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VOL. 121 | NO. 141 | Thursday, July 13, 2006


Regional design center could spark monumental growth in Memphis

By Andy Meek

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WORLD OF IDEAS: Heather Baugus, executive director of the American Institute of Architects in Memphis, looks over some paperwork at her Third Street office. AIA Memphis is one of the groups spearheading the creation of a regional design center. -- Photograph By Andy Meek

In the early 20th century, famed architect and city planner Daniel Burnham ridiculed small-scale ideas as having "no magic to stir men's blood."

Thinking big was the cornerstone of his philosophy, as it likely will be during a public forum scheduled today at 6:30 p.m. at the BRIDGES Center at 477 N. Fifth St. The forum, "Design Matters: Great Urban Solutions Through Collaboration," is where architects, planners and designers will interact with the public for the first time to promote the creation of a regional design center in Memphis.

A grand scheme

It's surely an idea Burnham would approve, since the design center is a blueprint for city growth that's as big as they come. Forum panelists Stephen Luoni, Anthony Costello and Thomas Davis all more or less will sing the praises of design centers to a community - design centers being think tanks where issues related to urban design and planning can be hashed out.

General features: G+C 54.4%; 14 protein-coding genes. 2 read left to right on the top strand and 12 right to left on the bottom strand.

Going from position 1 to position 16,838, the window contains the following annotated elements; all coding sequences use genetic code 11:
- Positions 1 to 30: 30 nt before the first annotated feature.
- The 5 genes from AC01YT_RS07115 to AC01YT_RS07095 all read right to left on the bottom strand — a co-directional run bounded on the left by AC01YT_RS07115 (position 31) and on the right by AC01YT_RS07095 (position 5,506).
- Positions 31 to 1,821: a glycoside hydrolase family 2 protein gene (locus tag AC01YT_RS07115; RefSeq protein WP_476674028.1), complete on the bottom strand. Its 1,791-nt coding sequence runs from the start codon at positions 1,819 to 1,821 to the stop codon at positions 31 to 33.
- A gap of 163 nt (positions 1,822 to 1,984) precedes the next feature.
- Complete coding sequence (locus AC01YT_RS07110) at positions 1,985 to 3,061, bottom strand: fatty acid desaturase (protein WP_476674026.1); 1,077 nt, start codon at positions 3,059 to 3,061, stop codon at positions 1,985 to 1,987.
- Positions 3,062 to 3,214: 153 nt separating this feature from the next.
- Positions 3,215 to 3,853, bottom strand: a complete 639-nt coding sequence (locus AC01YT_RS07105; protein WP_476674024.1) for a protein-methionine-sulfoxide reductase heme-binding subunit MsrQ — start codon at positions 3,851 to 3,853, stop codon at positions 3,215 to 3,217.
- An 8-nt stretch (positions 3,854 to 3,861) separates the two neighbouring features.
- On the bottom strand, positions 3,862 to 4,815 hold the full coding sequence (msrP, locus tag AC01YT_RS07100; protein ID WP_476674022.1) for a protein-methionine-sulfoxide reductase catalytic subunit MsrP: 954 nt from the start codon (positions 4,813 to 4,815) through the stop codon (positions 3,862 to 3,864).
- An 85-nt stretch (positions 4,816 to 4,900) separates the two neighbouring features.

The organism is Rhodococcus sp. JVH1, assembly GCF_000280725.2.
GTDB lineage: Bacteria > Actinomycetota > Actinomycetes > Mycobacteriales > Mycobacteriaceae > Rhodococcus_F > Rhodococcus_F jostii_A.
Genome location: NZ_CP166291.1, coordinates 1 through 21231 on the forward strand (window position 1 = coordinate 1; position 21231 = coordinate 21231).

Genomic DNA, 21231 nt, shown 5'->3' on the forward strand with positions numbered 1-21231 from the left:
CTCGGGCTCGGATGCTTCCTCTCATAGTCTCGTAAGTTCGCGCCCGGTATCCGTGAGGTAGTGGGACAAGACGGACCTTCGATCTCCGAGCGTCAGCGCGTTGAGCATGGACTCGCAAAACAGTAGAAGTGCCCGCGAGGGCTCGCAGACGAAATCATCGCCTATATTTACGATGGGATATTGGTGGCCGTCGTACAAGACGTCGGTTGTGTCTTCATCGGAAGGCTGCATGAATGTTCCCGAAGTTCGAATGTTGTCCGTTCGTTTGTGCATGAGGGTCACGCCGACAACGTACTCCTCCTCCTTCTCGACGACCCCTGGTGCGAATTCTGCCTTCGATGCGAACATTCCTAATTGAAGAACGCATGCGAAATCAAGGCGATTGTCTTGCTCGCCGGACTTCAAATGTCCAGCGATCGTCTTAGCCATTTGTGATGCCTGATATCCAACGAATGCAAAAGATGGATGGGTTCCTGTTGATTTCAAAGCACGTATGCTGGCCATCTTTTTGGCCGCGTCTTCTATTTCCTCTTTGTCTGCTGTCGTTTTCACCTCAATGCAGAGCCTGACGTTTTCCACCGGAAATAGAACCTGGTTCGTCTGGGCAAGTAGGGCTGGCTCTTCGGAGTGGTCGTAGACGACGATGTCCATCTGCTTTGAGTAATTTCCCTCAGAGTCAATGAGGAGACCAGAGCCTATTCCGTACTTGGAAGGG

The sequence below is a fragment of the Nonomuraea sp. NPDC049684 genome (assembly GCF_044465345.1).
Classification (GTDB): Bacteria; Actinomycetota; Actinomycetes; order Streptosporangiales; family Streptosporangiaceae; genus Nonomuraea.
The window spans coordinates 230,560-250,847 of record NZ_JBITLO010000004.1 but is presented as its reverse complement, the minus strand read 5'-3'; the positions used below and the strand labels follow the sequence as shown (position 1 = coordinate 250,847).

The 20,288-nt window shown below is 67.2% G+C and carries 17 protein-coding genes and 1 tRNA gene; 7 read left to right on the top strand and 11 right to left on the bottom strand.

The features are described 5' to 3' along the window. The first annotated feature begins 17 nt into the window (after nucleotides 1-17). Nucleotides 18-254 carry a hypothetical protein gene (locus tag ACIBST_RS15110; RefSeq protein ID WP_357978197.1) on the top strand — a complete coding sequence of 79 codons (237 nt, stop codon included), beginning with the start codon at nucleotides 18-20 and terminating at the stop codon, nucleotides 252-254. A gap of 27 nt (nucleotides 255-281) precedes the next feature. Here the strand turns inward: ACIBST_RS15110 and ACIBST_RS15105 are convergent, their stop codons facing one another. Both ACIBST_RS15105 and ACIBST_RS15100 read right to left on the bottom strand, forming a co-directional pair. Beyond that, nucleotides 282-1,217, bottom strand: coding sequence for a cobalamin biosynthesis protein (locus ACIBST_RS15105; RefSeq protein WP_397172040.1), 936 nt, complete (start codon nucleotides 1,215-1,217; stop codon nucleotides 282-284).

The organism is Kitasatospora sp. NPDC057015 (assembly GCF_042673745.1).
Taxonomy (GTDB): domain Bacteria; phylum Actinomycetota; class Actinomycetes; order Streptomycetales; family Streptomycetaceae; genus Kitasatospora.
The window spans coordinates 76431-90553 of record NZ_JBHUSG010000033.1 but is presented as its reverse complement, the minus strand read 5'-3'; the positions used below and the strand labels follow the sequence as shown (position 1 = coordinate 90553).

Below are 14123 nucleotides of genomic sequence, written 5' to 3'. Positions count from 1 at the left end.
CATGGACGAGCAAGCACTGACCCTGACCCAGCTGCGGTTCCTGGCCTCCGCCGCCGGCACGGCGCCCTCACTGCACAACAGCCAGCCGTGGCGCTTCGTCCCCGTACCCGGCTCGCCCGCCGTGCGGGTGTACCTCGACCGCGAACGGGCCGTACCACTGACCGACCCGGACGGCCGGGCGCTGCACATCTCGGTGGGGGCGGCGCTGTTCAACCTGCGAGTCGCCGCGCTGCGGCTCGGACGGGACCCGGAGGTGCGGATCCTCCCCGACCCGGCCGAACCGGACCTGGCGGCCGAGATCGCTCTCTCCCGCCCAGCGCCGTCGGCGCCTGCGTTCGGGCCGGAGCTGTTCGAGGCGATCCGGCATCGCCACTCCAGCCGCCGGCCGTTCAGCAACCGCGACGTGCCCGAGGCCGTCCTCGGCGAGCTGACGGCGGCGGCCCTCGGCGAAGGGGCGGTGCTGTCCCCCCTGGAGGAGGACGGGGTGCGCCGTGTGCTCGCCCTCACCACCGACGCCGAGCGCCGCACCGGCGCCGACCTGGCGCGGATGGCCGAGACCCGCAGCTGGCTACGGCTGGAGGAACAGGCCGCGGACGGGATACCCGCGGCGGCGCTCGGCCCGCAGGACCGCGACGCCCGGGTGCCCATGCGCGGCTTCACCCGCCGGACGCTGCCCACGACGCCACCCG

"The Memphis Design Center, we're hoping, would be an entity that would tackle - with a very broad brush - urban problems and try to come up with solutions that everybody could buy into."
- Lee Askew III
Founder of Askew Nixon Ferguson Architects

"The Memphis Design Center, we're hoping, would be an entity that would tackle - with a very broad brush - urban problems and try to come up with solutions that everybody could buy into," said Lee Askew III, the founder of Askew Nixon Ferguson Architects in Memphis.

He's also the American Institute of Architects' AIA 150 Champion, a title that makes him the local chairman for a yearlong observance in 2007 whose primary program will be the "Blueprint for America." That yearlong observance marks the 150th anniversary of the founding of the American Institute of Architects, and as part of that, AIA gave the local chapter $10,000 to get the center started.